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Chapter 10

PSYC 251 Chapter Notes - Chapter 10: Heart Rate, Neural Development, Social Emotions

Course Code
PSYC 251
Stanka A Fitneva

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Chapter 10
Emotional Intelligence: A set of abilities that contribute to competence in the
social and emotional do, include being able to motivate oneself, persist in the face
of frustration, control impulses and delay gratification
Emotional intelligence predicts how well you will do in life more than anything
else, successfulness corresponds with the ability to manage frustrations, control
emotions and get along with others
Key themes include: individual differences (differences among children in various
aspects of their emotional function and how it is controlled by hereditary, parental
and social practices), nature and nurture, sociocultural context, active child,
continuity vs. discontinuity
The Development of Emotions in Childhood
Emotion: Characterized by neural and physiological responses, subjective
feelings, cognitions related to those feelings and the desire to take action
Developmentalists see emotions as several components:
- Neural responses involved in emotion
- Physiological factors (heart and breath rate, hormone levels)
- Subjective feelings
- Cognitions or perceptions that cause or are associated with the
neural/physiological responses
- Desire to take action (desire to escape, approach, change things)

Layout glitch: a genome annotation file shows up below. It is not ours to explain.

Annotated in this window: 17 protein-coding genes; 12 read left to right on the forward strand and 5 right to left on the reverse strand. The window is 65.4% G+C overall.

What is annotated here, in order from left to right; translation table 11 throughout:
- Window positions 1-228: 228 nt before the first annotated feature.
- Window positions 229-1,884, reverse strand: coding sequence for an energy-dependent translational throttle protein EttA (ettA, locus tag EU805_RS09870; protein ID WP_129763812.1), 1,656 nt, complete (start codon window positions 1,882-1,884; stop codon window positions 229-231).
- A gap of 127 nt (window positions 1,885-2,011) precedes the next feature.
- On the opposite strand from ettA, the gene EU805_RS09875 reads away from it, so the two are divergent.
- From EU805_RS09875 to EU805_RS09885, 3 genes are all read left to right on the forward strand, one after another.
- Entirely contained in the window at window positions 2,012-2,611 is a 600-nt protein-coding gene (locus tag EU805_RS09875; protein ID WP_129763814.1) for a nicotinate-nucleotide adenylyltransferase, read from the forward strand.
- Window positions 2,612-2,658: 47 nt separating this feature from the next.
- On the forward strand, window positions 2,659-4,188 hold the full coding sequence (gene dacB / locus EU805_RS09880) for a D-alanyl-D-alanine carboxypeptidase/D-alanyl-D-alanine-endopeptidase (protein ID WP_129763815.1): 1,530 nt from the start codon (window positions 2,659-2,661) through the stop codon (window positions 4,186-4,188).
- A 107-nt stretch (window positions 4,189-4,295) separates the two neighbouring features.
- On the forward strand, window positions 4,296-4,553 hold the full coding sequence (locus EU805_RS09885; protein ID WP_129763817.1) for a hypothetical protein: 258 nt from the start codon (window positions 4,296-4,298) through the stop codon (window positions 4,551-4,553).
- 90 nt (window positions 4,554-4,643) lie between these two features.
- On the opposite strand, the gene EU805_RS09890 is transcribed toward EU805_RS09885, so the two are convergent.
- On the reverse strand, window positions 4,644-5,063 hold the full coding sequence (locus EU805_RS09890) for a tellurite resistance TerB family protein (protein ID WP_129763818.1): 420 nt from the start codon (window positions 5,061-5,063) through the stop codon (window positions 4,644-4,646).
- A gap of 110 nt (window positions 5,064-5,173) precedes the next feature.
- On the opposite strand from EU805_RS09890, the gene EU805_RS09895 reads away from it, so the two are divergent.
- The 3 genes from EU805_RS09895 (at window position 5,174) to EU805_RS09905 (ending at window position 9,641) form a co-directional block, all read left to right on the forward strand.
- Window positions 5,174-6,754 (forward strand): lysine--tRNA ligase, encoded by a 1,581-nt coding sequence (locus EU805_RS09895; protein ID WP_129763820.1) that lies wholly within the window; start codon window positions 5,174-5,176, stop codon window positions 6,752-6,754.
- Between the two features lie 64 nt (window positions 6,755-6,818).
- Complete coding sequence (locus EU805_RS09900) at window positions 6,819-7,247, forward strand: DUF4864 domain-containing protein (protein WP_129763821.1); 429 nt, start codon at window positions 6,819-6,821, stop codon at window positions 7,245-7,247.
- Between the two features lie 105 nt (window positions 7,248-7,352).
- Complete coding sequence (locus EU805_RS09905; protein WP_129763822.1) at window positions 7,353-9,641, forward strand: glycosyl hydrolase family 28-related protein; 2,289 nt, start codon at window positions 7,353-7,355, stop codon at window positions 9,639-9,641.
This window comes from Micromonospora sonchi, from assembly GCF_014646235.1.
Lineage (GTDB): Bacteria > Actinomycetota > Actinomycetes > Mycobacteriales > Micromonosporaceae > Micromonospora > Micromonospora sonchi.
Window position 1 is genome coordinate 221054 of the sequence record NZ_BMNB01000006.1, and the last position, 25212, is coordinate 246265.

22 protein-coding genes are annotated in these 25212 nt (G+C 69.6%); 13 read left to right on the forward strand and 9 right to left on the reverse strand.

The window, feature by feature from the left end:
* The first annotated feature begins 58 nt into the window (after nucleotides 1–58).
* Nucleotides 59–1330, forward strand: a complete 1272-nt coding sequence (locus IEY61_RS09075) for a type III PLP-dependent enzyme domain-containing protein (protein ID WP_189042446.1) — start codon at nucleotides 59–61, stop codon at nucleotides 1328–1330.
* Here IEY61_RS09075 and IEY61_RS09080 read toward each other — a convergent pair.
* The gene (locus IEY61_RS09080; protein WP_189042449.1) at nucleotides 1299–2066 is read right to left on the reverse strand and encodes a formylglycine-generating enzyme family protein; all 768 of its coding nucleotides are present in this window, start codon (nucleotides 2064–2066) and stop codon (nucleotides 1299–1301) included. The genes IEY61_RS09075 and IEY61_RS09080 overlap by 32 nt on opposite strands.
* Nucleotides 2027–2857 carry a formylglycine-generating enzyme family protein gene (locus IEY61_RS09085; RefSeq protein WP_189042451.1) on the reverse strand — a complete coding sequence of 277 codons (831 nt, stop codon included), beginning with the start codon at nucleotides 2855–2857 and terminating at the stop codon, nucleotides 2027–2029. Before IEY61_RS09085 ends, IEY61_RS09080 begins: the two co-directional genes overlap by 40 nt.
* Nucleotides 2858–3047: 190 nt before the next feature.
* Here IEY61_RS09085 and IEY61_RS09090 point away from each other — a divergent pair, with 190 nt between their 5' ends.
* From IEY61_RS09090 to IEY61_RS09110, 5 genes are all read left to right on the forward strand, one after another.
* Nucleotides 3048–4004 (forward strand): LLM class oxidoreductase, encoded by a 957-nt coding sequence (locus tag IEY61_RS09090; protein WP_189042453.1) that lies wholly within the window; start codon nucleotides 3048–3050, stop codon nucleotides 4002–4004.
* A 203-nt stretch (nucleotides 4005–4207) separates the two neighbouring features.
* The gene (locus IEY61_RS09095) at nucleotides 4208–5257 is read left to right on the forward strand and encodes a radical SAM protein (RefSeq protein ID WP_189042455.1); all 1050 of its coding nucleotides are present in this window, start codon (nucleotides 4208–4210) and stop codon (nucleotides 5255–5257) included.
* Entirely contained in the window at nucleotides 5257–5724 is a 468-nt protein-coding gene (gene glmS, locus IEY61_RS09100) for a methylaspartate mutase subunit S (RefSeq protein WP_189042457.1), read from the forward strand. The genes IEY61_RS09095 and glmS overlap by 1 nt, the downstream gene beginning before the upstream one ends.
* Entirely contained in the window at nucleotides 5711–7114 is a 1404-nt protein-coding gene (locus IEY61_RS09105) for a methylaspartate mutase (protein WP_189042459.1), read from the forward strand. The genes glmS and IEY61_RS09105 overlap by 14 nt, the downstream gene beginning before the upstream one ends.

Theories on the Nature and Emergence of Emotion
Darwin argued that facial expressions for basic emotional states are innate and
similar across all people
Differential/Discrete Emotions Theory: Emotions viewed as innate and discrete
from one another from very early in life, and each emotion is believed to be
packaged with a specific and distinctive set of bodily and facial expressions,
corresponds with Darwins argument
Some believe that emotions are not distinct from on another at the beginning of
life and the environment plays a role in the emergence/expression of emotions
Sroufe believed that there are 3 basic affect systems: joy/pleasure,
anger/frustration and wariness/fear and these become more developed and more
advanced as you get older, changes are due to expanding social experiences and
the increasing ability to understand them
Functionalist Approach: Basic function of emotions is to promote action toward
achieving a goal, emotions are not discrete from another and vary somewhat
based on the social environment, emotions affected by social goals, other’s
interpretations of events/reactions to them

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Dynamic-systems theory explicitly deals with how characteristics and experiences
coalesce in emotional processing, novel forms of functioning arise through the
spontaneous coordination of components interacting repeatedly. In these
interactions, specific cognitions, emotional feelings and physiological and neural
events tend to link each occasion closely, forming “emotional interpretations”
Dynamic systems approach believes that emotional reactions develop differently
from person to person based on their biology/cognitive capacities, experiences
and how the factors coalesce over time
The Emergence of Emotion in the Early Years of Childhood
Parents often read into their infants emotional reaction, whatever emotion would
be appropriate to the immediate situation
Positive Emotions
In first month with exhibit fleeting smiles, mostly during REM sleep, after first
month, may smile when stroked
The early smiles may be reflexive and evoked by a biological state rather than